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Are You at Risk for This Potential High Blood Pressure Complication?

There are millions of women around the world who are using birth control pills as an effective way of avoiding becoming pregnant.  Also some women and young girls who take the birth control pill do so as a way to help with irregular periods or deal with other health problems they may have such as acne or endometriosis. But it is important that every woman understand the high blood pressure risk and birth control pill connection to ensure they manage the potential dangers of hypertension.

First lets cover a little bit about birth control pills and how they work.  The most commonly used birth control pills are made from a synthetic mixture of two hormones (estrogen and progesterone).  However there is one particular type of birth control pill, which contains just the synthetic hormone progesterone and this is more commonly known as the mini pill. 

The pill works by fooling the body into thinking it is pregnant and so suppressing the hormones that trigger ovulation. They also reduce the development of the uterus lining and increase the amount of mucous in the cervix, making it harder to sperm to navigate its way to its target.

The hormones in the contraceptive pill that do a great job at stopping ovulation are synthetic replicas of our own hormones, and can increase the risk of a women having high blood pressure.

Studies that have been carried out in the past show that contraceptive pills can elevate blood pressure levels, but since many of those studies were completed the levels of hormones used in contraceptive pills have been reduced. 

However, there is still a greater risk of hypertension for those that take contraceptive pills compared to women who don’t. This is why a doctor will take certain precautions when prescribing them.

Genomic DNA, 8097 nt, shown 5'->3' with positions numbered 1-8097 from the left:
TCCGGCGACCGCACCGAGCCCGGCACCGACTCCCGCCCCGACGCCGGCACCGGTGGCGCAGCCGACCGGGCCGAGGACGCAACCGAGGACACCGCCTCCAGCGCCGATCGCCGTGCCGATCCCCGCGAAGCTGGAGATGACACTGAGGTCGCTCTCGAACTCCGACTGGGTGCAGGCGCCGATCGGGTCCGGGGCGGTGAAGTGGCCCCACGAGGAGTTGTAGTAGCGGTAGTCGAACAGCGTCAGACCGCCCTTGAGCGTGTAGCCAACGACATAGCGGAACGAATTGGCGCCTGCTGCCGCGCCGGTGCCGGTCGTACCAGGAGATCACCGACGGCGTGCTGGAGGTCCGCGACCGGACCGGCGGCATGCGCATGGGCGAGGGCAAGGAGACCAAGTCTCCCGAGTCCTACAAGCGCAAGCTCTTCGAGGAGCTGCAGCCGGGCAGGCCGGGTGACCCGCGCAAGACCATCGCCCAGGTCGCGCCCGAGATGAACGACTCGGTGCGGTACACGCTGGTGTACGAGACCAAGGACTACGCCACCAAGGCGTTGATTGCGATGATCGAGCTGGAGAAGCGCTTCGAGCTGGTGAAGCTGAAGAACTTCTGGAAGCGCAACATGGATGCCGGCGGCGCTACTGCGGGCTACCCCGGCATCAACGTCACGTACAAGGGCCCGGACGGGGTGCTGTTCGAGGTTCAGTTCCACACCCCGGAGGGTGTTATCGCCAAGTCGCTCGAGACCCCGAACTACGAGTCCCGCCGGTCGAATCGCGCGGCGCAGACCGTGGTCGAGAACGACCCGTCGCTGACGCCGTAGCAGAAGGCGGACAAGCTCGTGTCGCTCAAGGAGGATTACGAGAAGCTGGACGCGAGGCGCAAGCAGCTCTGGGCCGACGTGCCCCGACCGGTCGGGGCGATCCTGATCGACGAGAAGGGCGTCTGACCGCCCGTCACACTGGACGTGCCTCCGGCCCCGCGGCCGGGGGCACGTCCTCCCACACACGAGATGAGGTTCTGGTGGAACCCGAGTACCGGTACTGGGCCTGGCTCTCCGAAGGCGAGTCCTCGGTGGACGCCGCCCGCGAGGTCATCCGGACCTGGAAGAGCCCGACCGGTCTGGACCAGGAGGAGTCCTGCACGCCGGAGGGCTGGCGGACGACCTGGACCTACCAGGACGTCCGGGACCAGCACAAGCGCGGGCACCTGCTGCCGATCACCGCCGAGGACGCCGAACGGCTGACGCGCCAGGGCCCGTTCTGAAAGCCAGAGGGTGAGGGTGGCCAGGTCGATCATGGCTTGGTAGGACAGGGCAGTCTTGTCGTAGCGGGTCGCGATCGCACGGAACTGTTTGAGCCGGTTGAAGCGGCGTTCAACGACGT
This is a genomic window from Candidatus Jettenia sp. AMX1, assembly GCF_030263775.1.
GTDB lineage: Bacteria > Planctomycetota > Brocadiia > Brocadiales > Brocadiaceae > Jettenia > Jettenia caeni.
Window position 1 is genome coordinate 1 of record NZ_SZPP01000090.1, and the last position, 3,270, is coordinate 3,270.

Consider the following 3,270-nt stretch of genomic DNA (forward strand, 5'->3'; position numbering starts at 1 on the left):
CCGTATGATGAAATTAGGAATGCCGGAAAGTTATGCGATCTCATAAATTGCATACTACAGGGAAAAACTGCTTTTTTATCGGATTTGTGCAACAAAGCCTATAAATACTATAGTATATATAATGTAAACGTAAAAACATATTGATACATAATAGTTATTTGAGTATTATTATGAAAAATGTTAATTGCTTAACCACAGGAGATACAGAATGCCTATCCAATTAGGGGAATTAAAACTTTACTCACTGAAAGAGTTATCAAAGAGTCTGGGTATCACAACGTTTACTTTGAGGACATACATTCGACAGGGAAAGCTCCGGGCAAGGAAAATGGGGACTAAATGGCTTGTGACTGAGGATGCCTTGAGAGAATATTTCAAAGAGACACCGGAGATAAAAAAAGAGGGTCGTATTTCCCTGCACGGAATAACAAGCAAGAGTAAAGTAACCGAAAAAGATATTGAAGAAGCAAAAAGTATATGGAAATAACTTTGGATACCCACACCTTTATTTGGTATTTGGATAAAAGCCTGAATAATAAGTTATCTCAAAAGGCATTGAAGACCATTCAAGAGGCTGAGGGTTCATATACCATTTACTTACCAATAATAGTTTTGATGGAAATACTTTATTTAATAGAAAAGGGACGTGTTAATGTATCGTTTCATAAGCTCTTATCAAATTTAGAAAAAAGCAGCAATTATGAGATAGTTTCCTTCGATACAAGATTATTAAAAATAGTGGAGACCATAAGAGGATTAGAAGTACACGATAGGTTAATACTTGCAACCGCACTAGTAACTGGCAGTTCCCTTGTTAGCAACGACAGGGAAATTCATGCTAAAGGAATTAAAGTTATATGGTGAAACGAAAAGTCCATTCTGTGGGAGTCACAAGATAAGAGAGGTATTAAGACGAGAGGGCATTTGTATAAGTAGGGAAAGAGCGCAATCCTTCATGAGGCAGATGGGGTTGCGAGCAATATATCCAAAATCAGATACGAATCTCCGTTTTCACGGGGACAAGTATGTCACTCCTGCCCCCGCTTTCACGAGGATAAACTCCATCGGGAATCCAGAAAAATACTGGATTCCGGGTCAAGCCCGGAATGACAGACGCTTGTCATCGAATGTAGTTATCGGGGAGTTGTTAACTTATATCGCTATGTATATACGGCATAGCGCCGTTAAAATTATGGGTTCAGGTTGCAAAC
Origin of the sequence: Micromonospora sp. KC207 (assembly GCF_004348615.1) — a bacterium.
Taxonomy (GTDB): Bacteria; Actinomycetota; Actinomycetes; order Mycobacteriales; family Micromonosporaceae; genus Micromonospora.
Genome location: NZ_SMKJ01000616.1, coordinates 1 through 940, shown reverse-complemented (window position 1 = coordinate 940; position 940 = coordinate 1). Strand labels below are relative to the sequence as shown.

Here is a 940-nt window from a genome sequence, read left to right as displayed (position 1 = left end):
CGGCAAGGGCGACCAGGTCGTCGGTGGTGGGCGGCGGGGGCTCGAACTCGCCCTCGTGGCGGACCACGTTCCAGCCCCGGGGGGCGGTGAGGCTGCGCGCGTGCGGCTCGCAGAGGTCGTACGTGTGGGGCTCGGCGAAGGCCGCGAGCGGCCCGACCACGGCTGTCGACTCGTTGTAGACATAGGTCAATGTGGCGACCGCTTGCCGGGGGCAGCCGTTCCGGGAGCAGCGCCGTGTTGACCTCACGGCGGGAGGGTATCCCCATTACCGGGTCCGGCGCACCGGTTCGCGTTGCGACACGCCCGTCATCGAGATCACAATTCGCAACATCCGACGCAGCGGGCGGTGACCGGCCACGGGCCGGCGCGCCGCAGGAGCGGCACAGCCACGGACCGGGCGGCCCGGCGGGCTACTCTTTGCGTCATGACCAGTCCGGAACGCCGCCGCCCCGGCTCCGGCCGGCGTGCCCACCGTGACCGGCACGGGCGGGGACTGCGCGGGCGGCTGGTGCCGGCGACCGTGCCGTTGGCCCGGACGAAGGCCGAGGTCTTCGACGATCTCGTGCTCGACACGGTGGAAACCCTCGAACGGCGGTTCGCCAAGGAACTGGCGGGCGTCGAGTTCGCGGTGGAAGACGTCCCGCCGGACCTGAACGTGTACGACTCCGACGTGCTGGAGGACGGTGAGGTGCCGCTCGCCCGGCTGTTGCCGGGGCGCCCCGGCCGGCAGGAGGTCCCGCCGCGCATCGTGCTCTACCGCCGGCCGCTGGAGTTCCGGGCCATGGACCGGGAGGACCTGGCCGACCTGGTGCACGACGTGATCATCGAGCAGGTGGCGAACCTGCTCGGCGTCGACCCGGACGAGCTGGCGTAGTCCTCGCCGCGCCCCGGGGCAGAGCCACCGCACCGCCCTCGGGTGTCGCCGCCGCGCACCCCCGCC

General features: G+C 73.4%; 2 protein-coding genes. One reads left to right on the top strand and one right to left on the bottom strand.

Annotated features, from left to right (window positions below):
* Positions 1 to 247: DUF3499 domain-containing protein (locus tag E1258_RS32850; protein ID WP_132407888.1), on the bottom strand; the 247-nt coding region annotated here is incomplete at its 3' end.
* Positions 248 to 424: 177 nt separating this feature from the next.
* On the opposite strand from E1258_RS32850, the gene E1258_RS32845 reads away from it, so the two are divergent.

The level of increase in blood pressure of someone who takes the contraceptive pill can range from nothing/ mild, to severe with only a few factors that have been identified as potentially increasing the risk; these include:

- Having a family history of high blood pressure especially on the female side
- Having a history of high blood pressure during pregnancy
- Having a heart or blood vessel condition

Also, the risk of elevated blood pressure seems to increase with age, length of usage and body mass.

When a women first decides to start taking a contraceptive pill she will usually have a baseline blood pressure reading taken.  This is so if there are marked changes to the blood pressure levels they can be identified when future readings are taken.  To be sure there are no adverse effects the doctor is likely to request a new user to revisit every few weeks to initially monitor any potential impacts on blood pressure.

When requesting a repeat prescription a doctor or nurse will again take blood pressure measurements to ensure there is no abnormality in blood pressure readings.

If blood pressure levels have risen then there are a few options available to the doctor, including;

- Allowing continuation with the contraceptive pill alongside close monitoring
- Discontinue the use of the contraceptive pill and try another contraceptive option
- Switch to another contraceptive pill and monitor the reaction.

Although there is a recognized high blood pressure birth control pill link, there have been few recent studies that allow for an understanding of the complete risk.  All that is known is that each person may react differently to taking contraceptive pills and close monitoring of blood pressure is required initially, followed by regular blood pressure checks throughout the course duration.

If you haven’t already done so, sign up for the free Relieve Blood Pressure Newsletter and discover new and natural methods to manage high blood pressure. In the newsletter you’ll also find other ways to lower blood pressure along with more information on other potential complications like the high blood pressure birth control pills risk.


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One Response to “Are You at Risk for This Potential High Blood Pressure Complication?”

  1. Al G Smith Says:

    I don’t think I’m personally at risk from the pill ;) but this is an important and informative post Paul, that I think will ring bells for many folks!

    BTW the html at the bottom of your blog page seems to all be ‘to cock’ as they say — there are a lot of funny messages about failing to open and stuff like that. Just thought you should know!

    Cheers - keep up the good work
    Al G Smith
    Webmaster & Publisher

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